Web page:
Sharm-El-Sheikh, 15 November, 2018: The High Level Segment for the UN Convention on Biological Diversity Conference (CBD CoP14) concluded today with the adoption of the Sharm-El-Sheikh declaration by the 196 Parties.
 
However, it is clear we are failing to address nature loss; WWF's recent Living Planet Report showed that biodiversity continues to decline, having devastating consequences for people and planet. Furthermore, it is now evident that most of the 20 Aichi Biodiversity Targets, set in 2010 to address some of the biggest environmental challenges we face and due in 2020, will not be achieved.
 
Global efforts to reverse nature loss have lacked urgency, political commitment and effective delivery so far. Protecting and restoring nature and biodiversity is fundamental to our health, well-being, economies, and continued and growing prosperity around the world.  CBD COP 14 is a critical window of opportunity to ramp up global efforts to halt biodiversity loss.
 
"WWF is calling for a Global Deal for Nature and People, which must reverse nature’s decline by 2030. A strong post-2020 global biodiversity framework must be a critical component of such a global deal,” said Ester Asin, Director of WWF’s European Policy Office.
 
“Strong EU leadership is essential, but for the EU to be taken seriously as a leader and champion, it has to also walk the talk domestically. It is true that we have some of the most stringent environmental standards and nature conservation laws in the world, but Europe’s nature is still declining.”
 
The EU risks missing its own target of halting the loss of biodiversity and ecosystem services by 2020. In fact, according to the ‘State of Nature in the EU’ report, a mere 23% of animal and plant species and 16% of habitat types protected under the Habitats Directive have a “favourable” conservation status.
 
“That’s just not good enough”, said Ester Asin “Member states must get serious about implementing the EU’s ambitious nature laws. But that alone is not enough: we must also ensure policy coherence across all those sectors affecting our biodiversity – from energy to agriculture, from finance to infrastructure development. Only if we mainstream nature conservation and climate change do we stand a chance of reverting the current devastating trends.”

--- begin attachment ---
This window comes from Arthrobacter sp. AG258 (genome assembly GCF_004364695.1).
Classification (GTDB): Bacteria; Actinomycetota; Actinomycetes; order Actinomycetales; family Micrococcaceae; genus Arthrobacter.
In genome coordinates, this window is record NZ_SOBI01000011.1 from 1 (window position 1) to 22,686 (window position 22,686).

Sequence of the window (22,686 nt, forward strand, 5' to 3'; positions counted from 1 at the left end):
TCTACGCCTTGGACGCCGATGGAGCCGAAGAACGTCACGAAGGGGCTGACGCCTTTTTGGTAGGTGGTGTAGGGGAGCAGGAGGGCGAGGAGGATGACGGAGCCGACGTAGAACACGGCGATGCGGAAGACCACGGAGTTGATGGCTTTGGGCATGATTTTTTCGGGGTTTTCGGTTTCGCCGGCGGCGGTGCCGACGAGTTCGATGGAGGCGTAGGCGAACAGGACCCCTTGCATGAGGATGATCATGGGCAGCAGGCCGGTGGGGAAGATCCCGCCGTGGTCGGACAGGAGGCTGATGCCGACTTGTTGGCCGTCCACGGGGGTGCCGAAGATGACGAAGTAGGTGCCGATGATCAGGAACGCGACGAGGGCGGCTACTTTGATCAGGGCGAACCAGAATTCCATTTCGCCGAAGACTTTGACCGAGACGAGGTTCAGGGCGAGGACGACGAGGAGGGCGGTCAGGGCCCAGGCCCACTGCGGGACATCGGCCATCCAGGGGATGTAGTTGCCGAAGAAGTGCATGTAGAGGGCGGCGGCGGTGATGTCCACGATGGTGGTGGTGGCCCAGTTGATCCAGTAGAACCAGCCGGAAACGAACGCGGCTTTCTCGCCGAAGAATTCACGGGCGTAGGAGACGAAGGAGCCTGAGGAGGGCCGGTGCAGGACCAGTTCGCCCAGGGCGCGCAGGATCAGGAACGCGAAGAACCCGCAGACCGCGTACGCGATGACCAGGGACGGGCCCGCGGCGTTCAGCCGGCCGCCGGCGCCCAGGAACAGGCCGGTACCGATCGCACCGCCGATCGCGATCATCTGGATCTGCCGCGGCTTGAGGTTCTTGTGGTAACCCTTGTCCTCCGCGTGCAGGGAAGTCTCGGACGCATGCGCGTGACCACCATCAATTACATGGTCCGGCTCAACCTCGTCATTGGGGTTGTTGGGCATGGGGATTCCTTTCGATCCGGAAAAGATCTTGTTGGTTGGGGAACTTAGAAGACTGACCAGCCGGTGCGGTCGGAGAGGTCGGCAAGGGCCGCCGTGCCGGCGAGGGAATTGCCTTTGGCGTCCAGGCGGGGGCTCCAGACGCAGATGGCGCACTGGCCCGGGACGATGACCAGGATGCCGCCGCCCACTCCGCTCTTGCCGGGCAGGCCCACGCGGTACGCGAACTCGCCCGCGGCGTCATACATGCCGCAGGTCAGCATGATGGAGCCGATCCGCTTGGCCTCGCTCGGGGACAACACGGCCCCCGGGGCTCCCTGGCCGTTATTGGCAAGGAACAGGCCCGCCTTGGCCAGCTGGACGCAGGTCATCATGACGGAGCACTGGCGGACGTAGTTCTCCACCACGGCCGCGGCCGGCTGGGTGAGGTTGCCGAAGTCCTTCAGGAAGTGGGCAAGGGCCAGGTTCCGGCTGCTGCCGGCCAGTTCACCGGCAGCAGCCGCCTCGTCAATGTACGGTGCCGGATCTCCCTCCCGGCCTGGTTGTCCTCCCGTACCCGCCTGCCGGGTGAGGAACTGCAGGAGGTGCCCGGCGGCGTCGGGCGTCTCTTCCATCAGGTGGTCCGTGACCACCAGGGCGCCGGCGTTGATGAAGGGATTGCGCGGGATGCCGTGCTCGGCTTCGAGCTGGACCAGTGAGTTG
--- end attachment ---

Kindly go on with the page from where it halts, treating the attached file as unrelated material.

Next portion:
While WWF welcomes the Sharm-El-Sheikh Declaration, we call for higher commitment to halt biodiversity loss. Implementation of individual multilateral environmental agreements have been suboptimal, lacking cohesion and accountability.  We support efforts to escalate the political relevance of biodiversity with a 2020 Heads of State Summit on Biodiversity provided that the political process at a ministerial level starts earlier. It also brings an opportunity for governments to reinforce their commitment to the well-being of people and the planet by submitting robust voluntary biodiversity contributions at the earliest.
 
WWF welcomes the launch of the Sharm-El-Sheikh to Beijing Nature Action Agenda where stakeholders from governments and businesses will come together to confirm commitments to halt the decline of biodiversity and restore nature for the benefit of people and the planet. We are committed to support this process.
 
WWF strongly supports the call for a New Deal for Nature and People - a deal where the highest levels of government, business and members of society work together for urgent, decisive global action to halt biodiversity loss. By 2020, just two years from now, we need an agreed roadmap that recognizes the intrinsic link between the health of nature, the well-being of people and the future of our planet.
 
      WWF’s expectation is that CBD COP14 concludes with a robust roadmap that is supported at the highest political level and delivers an ambitious New Deal for Nature and People in China in 2020. We need this New Deal, which protects and restores nature, to ensure a sustainable future for all.
 
-END-
 
For more information, contact:
Kanika Kohli | Media specialist | kkohli@wwfint.org | +32 484 02 79 82 or news@wwfint.org
 
About WWF
WWF is one of the world’s largest and most respected independent conservation organizations, with over 5 million supporters and a global network active in more than 100 countries and territories. WWF's mission is to stop the degradation of the Earth's natural environment and to build a future in which humans live in harmony with nature, by conserving the world's biological diversity, ensuring that the use of renewable natural resources is sustainable, and promoting the reduction of pollution and wasteful consumption. Visit www.panda.org/news for the latest news and media resources and follow us on Twitter @WWF_media
 
Bialowieza is one of Europe's last virgin forests
© Tomasz Wilk